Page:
The weather is pretty nice here in Florida. (Sorry to all the CWVC fans outside of the Sunshine State!) With that in mind, our thoughts turn to the next Combat Wounded Veteran Challenge.
In partnership with US Sailing and the USMMA Sailing Foundation, CWVC is proud to announce new Adaptive Sailing Novice Camps for our wounded and injured veterans! If you want to get your competitive juices flowing, this might be just the opportunity you’ve been searching for.
This unique program has been running for a while and our nonprofit was fortunate enough to work with Jen French, Ralf Steitz and other key members of the program to offer it as one of our Challenges. The goal is to introduce to injured and wounded military veterans the sport of sailing and give them a chance to learn basic sailboat racing.
The camps are 3-day intensive courses focused on skill development to manage a boat on the water as well as societal skills, which may translate to personal and job skill development. Participants will be given resources to continue with the sport if they so choose.
There are 3 camps.
The first one is already closed – March 30-April 2 right in our very own backyard -St. Petersburg, Florida. The second camp is May 4-6 in San Diego and the last one is in Galveston, Texas September 8-10.
Who can participate?
- Seeking a broad mix of participants with disabilities
- Male and Female
- Combat Wounded and Injured
- Spec Forces
- 21-65 years of age
- Amputees – mix of lower and upper extremities
- Some TBI/PTS
- Some Paralysis
- Must be communicative and able to transfer themselves.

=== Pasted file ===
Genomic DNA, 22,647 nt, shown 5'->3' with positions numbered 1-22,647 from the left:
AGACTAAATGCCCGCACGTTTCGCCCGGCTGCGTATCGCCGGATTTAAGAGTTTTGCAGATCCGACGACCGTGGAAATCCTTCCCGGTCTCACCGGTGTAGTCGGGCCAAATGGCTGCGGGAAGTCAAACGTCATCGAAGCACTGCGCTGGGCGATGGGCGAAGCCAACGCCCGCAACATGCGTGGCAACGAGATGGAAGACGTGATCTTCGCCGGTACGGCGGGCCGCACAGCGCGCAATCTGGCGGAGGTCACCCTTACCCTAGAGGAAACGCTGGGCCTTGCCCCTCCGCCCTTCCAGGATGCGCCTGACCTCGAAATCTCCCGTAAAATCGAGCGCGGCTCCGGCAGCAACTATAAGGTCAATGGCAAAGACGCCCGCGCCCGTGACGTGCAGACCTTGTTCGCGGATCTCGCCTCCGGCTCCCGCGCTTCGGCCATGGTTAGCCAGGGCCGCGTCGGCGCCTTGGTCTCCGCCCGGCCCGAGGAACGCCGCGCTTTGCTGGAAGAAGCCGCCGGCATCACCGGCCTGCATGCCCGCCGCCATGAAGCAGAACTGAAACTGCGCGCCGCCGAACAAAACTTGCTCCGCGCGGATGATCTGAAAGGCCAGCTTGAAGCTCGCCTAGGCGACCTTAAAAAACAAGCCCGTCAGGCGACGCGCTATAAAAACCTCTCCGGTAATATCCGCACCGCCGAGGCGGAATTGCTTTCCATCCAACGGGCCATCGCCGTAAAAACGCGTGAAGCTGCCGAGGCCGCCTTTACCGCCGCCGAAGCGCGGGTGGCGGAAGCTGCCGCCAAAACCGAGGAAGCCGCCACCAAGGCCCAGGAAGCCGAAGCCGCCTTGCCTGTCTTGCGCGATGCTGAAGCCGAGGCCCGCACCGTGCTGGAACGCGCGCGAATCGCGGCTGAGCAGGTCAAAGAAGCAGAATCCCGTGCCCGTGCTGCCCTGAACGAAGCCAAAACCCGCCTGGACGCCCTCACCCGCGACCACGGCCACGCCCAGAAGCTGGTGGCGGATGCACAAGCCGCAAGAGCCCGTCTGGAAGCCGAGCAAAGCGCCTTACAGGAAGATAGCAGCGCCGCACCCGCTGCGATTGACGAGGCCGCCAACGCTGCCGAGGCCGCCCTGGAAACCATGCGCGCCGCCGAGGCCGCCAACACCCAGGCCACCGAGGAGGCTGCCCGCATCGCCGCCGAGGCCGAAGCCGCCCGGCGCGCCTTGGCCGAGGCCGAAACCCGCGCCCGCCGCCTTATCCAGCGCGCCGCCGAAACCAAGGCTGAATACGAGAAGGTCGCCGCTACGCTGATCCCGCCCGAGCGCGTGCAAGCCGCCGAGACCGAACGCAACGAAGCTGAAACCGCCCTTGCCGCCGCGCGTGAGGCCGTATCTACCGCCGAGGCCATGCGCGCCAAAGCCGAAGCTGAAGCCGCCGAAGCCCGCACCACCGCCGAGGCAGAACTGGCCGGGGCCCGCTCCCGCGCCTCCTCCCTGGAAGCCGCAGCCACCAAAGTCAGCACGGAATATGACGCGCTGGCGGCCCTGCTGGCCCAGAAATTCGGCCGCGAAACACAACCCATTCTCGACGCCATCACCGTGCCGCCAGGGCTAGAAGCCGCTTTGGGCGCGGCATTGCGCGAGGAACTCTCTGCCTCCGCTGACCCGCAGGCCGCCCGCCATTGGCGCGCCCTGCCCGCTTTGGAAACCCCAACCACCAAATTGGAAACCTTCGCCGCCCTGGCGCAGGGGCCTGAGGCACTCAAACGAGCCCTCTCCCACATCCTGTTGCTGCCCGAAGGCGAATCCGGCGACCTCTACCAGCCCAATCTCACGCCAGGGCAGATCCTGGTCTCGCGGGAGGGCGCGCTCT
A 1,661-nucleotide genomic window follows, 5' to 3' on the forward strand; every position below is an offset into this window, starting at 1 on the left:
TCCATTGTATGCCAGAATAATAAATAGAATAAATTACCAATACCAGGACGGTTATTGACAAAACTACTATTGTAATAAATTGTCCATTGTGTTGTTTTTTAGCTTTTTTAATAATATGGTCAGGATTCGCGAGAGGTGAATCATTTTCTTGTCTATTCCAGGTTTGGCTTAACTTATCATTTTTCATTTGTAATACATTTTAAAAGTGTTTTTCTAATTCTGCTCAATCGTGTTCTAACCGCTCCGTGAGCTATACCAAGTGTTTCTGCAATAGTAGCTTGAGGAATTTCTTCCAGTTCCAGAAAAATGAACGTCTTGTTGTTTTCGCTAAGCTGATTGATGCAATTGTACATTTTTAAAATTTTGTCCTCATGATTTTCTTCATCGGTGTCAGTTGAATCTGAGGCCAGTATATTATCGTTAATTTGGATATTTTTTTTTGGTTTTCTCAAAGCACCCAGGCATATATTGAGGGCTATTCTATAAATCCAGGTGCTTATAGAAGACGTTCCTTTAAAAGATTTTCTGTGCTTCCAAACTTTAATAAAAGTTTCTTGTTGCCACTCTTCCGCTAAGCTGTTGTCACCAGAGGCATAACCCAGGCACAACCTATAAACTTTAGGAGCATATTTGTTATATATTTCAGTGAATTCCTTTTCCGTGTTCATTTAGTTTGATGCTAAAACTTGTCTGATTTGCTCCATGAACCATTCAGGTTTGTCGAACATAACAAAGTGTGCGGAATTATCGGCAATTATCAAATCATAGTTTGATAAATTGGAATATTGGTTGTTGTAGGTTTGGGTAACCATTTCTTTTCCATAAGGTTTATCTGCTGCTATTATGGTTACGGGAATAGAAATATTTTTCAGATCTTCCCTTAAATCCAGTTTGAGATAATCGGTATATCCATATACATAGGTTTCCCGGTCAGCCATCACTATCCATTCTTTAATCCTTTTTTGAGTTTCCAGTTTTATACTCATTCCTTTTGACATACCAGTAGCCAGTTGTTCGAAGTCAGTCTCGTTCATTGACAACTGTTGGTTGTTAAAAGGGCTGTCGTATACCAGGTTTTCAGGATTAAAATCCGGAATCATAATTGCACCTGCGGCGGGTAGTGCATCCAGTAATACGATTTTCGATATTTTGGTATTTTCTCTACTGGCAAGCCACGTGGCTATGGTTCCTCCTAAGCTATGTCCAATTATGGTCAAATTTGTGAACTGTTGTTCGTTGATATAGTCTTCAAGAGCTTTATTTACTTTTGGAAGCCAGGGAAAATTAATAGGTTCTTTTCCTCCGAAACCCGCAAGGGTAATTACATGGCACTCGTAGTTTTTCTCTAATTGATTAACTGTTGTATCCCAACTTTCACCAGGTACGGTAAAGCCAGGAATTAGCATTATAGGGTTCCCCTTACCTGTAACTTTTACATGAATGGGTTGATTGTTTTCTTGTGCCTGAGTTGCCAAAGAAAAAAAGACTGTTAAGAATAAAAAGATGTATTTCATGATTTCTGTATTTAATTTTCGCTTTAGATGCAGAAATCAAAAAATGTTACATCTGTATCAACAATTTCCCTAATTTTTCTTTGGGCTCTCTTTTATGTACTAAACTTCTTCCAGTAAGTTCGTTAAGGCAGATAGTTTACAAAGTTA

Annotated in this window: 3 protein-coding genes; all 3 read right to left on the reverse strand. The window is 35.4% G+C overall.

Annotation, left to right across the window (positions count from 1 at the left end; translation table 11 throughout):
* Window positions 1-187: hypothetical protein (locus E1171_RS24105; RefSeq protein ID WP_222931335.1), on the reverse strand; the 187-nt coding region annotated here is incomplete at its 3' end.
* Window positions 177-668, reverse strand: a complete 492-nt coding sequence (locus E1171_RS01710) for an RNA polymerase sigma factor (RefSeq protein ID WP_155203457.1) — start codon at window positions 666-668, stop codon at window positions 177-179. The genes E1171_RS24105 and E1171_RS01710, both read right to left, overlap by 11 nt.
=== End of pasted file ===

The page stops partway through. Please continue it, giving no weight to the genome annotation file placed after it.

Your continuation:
If you desire to get involved in this new adaptive competitive sailing program for newbies, Click here to go to the CWVC website page and begin the online application.
Good luck and we’ll see you out on the water soon!
Here’s the link to the video for Lloyd Sowers piece about our warriors as they were heading out for Aconcagua.
Follow up will take place when the guys return from Argentina at the beginning of March! I’ll updated with a link to that here when it is available.
The shadow cast over the Andes Range by Aconcagua’s summit from the rising sun. This is a treat they had today.
Congratulations to the Combat Wounded Veteran Challenge Team!!! The summit was reached by some of the team yesterday!!!
We heard from our Alaska Mountaineering School liaison, Caitlin, last night. She reports that after a successful climb, the team was back at camp and had climbed into their sleeping bags after eating. We are sure they had a good nights sleep after the huge efforts everyone made today.
The summit day traverse trail is covered in snow, canaletta begins just out of sight of the trail near the triangular rock face.
Caitlin says the weather was clear and cold when they started their climb in the still very dark early morning hours. Part of the team went across a very long traverse, where the conditions consisted of a challenging mix of rocks, hard-packed snow and ice. Navigating some of that in the dark had to be incredibly difficult!!
Looking back at the traverse and the Andes. This location is almost at the base of the canaletta, a steep section which requires great effort.
We’ll keep you posted on the progress of the team as they return to base camp.